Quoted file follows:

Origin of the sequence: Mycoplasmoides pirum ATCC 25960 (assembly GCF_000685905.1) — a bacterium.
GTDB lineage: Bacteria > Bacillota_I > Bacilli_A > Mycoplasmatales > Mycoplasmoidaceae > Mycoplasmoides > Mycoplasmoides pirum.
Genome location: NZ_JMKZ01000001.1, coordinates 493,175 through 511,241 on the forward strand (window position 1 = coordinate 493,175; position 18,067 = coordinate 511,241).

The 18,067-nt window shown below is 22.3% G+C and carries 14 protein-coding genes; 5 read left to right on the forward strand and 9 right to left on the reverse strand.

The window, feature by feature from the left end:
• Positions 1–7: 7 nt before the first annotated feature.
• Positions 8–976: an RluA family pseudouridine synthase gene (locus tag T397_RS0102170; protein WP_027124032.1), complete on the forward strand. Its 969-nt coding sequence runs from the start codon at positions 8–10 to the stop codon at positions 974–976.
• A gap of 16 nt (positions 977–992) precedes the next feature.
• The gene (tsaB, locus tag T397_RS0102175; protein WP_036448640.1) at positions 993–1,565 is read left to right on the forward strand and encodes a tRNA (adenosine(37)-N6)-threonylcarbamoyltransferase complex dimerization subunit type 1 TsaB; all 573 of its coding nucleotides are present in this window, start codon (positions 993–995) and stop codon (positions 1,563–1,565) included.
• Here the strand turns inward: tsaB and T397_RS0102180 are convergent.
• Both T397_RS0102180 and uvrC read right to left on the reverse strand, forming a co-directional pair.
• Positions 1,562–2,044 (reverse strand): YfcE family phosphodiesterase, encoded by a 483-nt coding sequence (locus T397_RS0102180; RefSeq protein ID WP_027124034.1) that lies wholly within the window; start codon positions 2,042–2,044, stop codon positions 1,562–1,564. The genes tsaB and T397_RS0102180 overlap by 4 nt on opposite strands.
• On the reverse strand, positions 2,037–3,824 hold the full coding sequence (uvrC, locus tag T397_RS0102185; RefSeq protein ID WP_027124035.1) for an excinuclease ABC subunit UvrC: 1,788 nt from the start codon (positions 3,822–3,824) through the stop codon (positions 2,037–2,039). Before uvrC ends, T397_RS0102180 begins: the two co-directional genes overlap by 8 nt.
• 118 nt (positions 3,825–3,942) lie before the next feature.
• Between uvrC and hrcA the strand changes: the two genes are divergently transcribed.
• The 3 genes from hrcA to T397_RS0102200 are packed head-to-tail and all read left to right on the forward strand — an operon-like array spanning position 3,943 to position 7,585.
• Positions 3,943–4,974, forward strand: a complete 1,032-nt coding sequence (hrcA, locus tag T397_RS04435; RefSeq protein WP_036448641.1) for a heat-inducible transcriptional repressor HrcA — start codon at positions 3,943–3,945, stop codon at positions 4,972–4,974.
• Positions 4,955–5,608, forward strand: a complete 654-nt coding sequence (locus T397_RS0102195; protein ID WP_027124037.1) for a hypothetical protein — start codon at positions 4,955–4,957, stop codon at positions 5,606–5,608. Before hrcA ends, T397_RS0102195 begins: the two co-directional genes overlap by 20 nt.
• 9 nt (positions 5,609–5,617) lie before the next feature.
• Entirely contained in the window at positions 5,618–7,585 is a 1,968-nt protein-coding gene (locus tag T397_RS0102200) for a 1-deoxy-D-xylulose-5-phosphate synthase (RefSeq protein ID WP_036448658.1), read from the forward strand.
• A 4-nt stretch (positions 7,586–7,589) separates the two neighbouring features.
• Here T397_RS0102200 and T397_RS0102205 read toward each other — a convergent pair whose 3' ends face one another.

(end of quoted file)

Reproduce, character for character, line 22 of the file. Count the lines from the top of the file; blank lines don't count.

• Here T397_RS0102200 and T397_RS0102205 read toward each other — a convergent pair whose 3' ends face one another.